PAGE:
There is no doubt in the mind of Australia’s Chief Scientist, Professor Ian Chubb, the future will be shaped by science technology, engineering and mathematics.  Unfortunately, he finds that at present the standing of science, as an expert authority, is being challenged.  Furthermore, Ian Chubb finds that the science message is getting lost in the white noise of the mainstream media.  I was heartened to hear his positive words about science communication, social media, science and technology education and innovative Australian workplaces.

These were the messages from Ian Chubb at an address he gave as part of NICTA’s Big Picture Seminar series on Wednesday March 28, 2012 at the University of Melbourne.

It was refreshing to see Australia’s Chief Scientist out and about and addressing public forums such as this one.  Although judging by the faces, the suits and the overheard conversations at the drinks and nibbles prior to the address, I think this was definitely a speech to the science and technology faithful.  That is a pity, his words were worth  exposure and considered comment in the mainstream Australian media.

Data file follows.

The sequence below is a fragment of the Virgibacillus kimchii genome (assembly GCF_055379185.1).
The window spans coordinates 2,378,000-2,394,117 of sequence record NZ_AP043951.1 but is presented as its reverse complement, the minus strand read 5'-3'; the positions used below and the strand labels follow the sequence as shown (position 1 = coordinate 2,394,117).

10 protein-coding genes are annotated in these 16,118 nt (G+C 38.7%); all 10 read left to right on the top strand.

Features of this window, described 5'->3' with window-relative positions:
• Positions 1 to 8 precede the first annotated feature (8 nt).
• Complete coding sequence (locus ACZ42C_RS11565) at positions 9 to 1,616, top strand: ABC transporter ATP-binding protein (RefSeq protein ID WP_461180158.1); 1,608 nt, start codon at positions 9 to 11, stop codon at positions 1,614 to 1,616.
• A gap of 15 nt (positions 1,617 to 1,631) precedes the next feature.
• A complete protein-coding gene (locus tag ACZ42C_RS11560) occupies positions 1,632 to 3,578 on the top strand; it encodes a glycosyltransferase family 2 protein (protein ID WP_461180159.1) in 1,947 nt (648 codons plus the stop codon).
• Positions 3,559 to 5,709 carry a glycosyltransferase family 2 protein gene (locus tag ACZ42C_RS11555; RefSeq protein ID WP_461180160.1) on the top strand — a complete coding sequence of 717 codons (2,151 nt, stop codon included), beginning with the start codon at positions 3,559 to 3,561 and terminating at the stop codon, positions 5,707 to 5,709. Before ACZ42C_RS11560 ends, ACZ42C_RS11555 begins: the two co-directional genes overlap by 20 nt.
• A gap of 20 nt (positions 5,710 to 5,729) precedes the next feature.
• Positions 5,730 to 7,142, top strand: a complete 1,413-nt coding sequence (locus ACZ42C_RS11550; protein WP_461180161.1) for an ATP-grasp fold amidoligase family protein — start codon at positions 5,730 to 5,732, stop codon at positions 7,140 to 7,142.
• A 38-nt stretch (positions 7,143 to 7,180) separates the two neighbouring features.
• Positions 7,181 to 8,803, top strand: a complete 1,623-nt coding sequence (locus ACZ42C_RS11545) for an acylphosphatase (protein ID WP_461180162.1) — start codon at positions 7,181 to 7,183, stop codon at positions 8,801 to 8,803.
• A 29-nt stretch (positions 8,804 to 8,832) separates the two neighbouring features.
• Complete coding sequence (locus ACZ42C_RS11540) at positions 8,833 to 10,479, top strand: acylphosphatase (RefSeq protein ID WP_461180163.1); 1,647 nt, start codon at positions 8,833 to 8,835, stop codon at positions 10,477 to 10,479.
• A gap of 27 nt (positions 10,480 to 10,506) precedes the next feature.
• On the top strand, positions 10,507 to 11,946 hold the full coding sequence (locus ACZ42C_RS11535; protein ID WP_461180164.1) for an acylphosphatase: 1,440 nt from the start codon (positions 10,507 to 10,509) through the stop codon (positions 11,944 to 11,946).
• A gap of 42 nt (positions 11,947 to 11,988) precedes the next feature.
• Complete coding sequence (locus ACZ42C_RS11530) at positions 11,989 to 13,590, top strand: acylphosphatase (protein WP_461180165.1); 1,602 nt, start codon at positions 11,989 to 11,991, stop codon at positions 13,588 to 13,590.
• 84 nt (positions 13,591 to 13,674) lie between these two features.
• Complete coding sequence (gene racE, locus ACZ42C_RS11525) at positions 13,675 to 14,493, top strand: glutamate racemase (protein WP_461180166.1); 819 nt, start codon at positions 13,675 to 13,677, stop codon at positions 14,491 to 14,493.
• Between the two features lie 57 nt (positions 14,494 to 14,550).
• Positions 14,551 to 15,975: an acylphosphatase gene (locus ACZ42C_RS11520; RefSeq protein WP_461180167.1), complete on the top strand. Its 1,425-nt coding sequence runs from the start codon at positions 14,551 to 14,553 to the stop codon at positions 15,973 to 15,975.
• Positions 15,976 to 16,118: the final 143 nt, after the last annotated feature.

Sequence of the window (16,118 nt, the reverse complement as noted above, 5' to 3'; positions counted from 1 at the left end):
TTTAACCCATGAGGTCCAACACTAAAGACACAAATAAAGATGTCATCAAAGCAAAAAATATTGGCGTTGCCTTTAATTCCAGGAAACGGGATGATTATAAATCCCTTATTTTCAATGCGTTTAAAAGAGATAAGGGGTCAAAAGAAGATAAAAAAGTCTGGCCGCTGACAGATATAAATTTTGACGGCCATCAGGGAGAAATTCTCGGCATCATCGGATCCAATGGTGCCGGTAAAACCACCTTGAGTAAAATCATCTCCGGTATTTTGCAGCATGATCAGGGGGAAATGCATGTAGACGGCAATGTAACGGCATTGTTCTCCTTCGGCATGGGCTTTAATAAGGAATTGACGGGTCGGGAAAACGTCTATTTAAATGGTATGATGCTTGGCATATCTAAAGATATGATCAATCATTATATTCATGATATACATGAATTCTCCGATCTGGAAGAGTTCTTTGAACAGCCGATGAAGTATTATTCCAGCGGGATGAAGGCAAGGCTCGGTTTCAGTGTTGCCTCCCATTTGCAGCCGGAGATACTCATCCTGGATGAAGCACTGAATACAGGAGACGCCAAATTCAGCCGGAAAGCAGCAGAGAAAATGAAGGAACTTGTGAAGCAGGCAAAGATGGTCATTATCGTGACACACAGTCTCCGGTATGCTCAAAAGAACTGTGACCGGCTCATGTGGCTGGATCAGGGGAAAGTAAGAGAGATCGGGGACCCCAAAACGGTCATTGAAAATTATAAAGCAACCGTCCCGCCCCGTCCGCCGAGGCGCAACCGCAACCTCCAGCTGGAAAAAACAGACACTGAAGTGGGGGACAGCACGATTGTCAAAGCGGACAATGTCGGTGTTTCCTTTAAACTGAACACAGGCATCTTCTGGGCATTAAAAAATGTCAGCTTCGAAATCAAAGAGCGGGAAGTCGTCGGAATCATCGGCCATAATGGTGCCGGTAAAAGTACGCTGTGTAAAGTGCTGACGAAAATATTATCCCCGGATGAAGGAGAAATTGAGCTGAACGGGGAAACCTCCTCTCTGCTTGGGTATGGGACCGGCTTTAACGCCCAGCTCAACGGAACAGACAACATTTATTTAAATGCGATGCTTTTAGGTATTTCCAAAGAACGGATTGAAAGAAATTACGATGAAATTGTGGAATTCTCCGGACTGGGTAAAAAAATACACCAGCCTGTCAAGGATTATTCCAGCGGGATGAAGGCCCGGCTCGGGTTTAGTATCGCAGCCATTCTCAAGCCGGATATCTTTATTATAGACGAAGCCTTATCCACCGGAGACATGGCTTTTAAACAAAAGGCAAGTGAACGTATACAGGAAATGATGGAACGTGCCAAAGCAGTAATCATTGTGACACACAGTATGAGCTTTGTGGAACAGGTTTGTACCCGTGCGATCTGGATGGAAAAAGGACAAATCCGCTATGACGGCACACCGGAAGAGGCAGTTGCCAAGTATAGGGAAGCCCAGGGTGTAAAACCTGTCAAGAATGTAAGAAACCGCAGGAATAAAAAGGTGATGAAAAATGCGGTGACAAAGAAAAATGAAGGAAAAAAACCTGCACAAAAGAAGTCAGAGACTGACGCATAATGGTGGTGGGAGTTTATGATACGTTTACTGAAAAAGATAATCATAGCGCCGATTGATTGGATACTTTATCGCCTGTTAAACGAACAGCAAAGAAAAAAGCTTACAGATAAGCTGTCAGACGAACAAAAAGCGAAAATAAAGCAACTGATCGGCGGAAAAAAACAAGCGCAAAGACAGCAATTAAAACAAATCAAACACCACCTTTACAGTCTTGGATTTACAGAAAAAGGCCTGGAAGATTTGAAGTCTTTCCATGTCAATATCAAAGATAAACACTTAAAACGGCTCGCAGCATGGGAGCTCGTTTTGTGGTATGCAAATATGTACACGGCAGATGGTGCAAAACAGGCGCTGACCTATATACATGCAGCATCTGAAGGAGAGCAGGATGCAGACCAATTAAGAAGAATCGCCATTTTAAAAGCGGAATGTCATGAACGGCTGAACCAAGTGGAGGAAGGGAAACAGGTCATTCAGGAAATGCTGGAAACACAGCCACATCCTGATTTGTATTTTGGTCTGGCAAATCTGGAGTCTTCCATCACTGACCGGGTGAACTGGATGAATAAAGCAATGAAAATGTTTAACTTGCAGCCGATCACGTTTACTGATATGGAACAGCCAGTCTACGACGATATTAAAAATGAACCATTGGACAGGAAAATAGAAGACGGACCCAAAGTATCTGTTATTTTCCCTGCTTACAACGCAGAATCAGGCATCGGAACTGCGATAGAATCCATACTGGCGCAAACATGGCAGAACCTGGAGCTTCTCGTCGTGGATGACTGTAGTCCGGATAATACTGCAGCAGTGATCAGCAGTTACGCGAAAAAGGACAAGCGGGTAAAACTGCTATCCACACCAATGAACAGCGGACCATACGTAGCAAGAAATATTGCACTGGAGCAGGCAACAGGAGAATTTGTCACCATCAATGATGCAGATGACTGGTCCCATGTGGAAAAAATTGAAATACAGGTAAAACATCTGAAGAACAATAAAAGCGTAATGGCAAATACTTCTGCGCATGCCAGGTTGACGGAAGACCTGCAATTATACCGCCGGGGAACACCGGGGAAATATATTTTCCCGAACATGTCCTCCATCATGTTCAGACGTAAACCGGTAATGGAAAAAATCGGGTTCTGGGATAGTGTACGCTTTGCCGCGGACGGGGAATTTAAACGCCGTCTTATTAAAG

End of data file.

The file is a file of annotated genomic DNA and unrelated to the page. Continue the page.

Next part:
Prof. Ian Chubb at the Climate congress, Copenhagen 2009, March 10-12. Opening session.

Professor Ian Chubb emphasises Mathematics, Engineering and Science provide the enabling skills and knowledge that underpin every aspect of modern life. They help us understand the natural world and enable us to respond as humans to this world with a constructed view aimed at improving the lot of human kind.

In Australia, as in many economies, we have observed a decline in the number of people choosing a career in these disciplines.  Not only that, the STEM subjects (Science Technology Engineering and Mathematics), as he called them, are taken for granted or simply ignored.   Although it is obvious without at least an appreciation of these subjects, a modern citizen is hampered in their ability to critically evaluate and make informed decisions about the issues that are shaping their future. Among his many roles as Australia’s Chief Scientist, Professor Ian Chubb has been charged with examining this decline and offering strategies to address it.

Professor Ian Chubb is eminently suited to this task.  He was appointed to the position of Chief Scientist on 19 April 2011 and commenced the role on 23 May 2011. Prior to his appointment as Chief Scientist, Professor Ian Chubb was Vice-Chancellor of the Australian National University.  Professor Chubb’s research focused on the neurosciences.  Although he jokingly said on the night he would prefer not to be quizzed, on science specifics, by such an informed audience.  He has co-authored some 70 full papers and co-edited one book all related to his research. In 1999 Professor Chubb was made an Officer of the Order of Australia (AO) for “service to the development of higher education policy and its implementation at state, national and international levels, as an administrator in the tertiary education sector, and to research particularly in the field of neuroscience

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